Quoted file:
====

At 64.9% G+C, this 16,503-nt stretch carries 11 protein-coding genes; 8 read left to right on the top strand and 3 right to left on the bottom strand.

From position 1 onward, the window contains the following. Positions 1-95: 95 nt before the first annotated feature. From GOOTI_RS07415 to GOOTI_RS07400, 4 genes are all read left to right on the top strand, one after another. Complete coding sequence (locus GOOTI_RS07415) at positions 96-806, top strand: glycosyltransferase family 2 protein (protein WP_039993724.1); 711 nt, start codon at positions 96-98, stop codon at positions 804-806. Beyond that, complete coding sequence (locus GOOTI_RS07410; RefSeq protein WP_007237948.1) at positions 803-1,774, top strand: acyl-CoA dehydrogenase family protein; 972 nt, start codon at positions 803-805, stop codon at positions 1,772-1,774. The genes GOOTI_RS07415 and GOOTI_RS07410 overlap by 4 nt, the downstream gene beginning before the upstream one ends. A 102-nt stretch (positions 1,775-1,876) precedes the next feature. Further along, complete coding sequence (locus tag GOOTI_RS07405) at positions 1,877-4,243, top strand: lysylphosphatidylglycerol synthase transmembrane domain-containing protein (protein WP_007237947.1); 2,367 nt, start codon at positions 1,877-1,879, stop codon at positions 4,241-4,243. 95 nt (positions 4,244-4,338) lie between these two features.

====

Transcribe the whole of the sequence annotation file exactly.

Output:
At 64.9% G+C, this 16,503-nt stretch carries 11 protein-coding genes; 8 read left to right on the top strand and 3 right to left on the bottom strand.

From position 1 onward, the window contains the following. Positions 1-95: 95 nt before the first annotated feature. From GOOTI_RS07415 to GOOTI_RS07400, 4 genes are all read left to right on the top strand, one after another. Complete coding sequence (locus GOOTI_RS07415) at positions 96-806, top strand: glycosyltransferase family 2 protein (protein WP_039993724.1); 711 nt, start codon at positions 96-98, stop codon at positions 804-806. Beyond that, complete coding sequence (locus GOOTI_RS07410; RefSeq protein WP_007237948.1) at positions 803-1,774, top strand: acyl-CoA dehydrogenase family protein; 972 nt, start codon at positions 803-805, stop codon at positions 1,772-1,774. The genes GOOTI_RS07415 and GOOTI_RS07410 overlap by 4 nt, the downstream gene beginning before the upstream one ends. A 102-nt stretch (positions 1,775-1,876) precedes the next feature. Further along, complete coding sequence (locus tag GOOTI_RS07405) at positions 1,877-4,243, top strand: lysylphosphatidylglycerol synthase transmembrane domain-containing protein (protein WP_007237947.1); 2,367 nt, start codon at positions 1,877-1,879, stop codon at positions 4,241-4,243. 95 nt (positions 4,244-4,338) lie between these two features.